Google recently accused Symantec, one of the most prominent Certificate Authorities (CAs), of violating the trust internet users place in encrypted web communication. In his post in Google Groups on March 23, 2017, Google engineer Ryan Sleevi alleged that Symantec mis-issued roughly 30,000 SSL certificates over a period of several years. In an effort to strengthen website security, Google has considerably reduced the trust they place on Symantec certificates. In the midst of the certificate war between Google and Symantec, organizations cannot afford to ignore browser security warnings, as a website labelled potentially insecure by Google Chrome is going to drastically reduce customers’ trust.
Conflict over trust.
SSL certificates form the backbone of internet security, and the CAs that issue them represent the degree of trust users place in website communication. Google claims they have been investigating a series of improperly validated certificates from Symantec since January, initially discovering a set of 127 mis-issued certificates. But over the course of their investigation, the number of mis-issuances grew to nearly 30,000, spanning several years. It’s a serious allegation that completely undermines the trust users can place on encrypted web browsing.
Google has proposed to remedy the situation by distrusting Extended Validation (EV) certificates issued by Symantec for at least a year. They also stated that the accepted validity period for all Symantec certificates will be gradually reduced to nine months.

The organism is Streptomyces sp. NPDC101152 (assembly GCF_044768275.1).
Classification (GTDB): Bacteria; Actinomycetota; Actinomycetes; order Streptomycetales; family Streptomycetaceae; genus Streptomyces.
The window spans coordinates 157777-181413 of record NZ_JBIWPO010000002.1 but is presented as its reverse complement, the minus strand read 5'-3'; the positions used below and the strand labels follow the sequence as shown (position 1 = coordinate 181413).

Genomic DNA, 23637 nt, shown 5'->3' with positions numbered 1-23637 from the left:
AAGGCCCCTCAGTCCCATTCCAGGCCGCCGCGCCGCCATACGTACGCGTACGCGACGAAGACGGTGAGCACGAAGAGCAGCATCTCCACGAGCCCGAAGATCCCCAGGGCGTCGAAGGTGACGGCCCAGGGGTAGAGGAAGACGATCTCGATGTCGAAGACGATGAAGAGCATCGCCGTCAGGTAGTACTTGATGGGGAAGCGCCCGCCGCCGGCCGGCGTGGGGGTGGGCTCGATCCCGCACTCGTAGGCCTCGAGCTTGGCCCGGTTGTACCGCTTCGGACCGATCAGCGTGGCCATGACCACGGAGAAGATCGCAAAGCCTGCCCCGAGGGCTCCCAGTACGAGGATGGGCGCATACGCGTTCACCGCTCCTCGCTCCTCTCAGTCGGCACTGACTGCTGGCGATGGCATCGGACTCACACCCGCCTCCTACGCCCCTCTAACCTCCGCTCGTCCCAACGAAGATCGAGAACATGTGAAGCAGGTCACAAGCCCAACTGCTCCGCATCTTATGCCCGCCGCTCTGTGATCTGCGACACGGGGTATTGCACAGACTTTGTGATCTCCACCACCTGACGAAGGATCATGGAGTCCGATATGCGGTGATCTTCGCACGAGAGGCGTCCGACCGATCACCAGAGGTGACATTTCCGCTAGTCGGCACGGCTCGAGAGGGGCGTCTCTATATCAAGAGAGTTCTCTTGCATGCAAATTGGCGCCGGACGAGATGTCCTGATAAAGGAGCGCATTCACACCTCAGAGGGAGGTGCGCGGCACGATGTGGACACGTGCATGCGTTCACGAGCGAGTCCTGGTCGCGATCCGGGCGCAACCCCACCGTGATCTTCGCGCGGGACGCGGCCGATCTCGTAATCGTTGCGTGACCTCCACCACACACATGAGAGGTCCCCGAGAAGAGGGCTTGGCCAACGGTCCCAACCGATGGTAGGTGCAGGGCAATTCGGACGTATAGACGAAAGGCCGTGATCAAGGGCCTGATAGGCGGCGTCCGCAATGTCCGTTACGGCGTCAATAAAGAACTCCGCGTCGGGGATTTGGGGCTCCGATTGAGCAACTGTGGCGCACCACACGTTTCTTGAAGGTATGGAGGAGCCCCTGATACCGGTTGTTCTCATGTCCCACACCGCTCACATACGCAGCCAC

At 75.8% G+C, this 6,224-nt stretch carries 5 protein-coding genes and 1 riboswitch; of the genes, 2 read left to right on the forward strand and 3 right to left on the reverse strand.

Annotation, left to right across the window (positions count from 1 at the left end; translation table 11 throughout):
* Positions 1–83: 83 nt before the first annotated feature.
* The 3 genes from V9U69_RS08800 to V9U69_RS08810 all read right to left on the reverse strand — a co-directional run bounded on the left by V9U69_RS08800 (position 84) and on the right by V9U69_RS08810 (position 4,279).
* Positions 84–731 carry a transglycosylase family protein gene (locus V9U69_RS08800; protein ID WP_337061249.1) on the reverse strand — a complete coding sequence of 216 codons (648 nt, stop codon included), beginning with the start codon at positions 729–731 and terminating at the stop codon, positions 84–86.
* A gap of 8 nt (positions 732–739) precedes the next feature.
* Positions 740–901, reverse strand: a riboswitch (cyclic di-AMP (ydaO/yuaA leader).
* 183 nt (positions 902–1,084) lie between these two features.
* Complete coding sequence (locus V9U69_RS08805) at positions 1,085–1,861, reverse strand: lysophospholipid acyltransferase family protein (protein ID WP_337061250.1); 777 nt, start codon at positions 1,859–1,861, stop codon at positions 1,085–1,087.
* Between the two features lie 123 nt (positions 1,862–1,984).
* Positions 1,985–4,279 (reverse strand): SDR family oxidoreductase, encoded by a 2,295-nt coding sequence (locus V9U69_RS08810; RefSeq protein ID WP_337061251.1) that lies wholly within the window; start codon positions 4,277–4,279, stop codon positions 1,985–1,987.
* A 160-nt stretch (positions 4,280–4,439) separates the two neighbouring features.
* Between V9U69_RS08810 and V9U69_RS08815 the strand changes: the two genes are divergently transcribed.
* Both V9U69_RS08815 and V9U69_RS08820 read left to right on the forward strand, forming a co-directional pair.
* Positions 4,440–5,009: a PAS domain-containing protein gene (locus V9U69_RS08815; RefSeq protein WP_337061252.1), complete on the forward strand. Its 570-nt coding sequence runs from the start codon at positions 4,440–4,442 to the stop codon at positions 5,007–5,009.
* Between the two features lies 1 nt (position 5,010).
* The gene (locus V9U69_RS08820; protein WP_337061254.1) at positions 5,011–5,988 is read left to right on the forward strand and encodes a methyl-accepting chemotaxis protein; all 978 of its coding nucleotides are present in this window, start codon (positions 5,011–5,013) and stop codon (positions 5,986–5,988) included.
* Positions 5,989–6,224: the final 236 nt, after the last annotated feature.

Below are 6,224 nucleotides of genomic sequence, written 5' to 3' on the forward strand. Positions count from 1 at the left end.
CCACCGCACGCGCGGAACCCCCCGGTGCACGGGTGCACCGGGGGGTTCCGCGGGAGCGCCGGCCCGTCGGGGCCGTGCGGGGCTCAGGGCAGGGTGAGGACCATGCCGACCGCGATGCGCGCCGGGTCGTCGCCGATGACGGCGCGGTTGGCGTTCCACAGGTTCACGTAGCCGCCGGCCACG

What does this mean for your organization?
Regardless of the industry you are in, your website is an interface that represents your organization to customers. Ensuring users perceive your website as secure is important for instilling trust in your customers. Considering Google’s severe restrictions against Symantec certificates, organizations must take proper steps to replace their vulnerable Symantec certificates with new certificates to avoid browser security warnings on their websites.
Are you resilient to CA issues?
Symantec has acknowledged that some certificates were mis-issued and has proposed a series of remedial measures after seeking feedback from its customers on the compatibility and interoperability issues that could arise from the implementation of Google’s proposal. As part of these remedial measures, Symantec will conduct periodic audits of its issued certificates, allow third parties to audit its certificates, and shorten its certificate validity period to three months.
All these measures call for certificate life cycle automation. Although SSL certificates form the bedrock of website security, most organizations lack the agility to respond to CA issues of this scale.
Key Manager Plus helps you react to such CA issues with ease by giving you complete visibility into your SSL environment. Follow these three simple steps to protect your organization from the Symantec certificate fallout:
Filter out all Symantec certificates:
First, you have to scan your network and isolate all the Symantec certificates. Key Manager Plus’ discovery tool helps you find all the Symantec certificates in your environment, displaying them all in a single window.
Replace old certificates:
Once you have all the Symantec certificates in one place, you can opt to swap old Symantec certificates with new ones. You can also request new certificates from other CAs by using the certificate request tool in Key Manager Plus.
Deploy new certificates:
Once you’ve obtained certificates from various CAs, consolidate and deploy them on your respective domain servers directly from the Key Manager Plus certificate repository.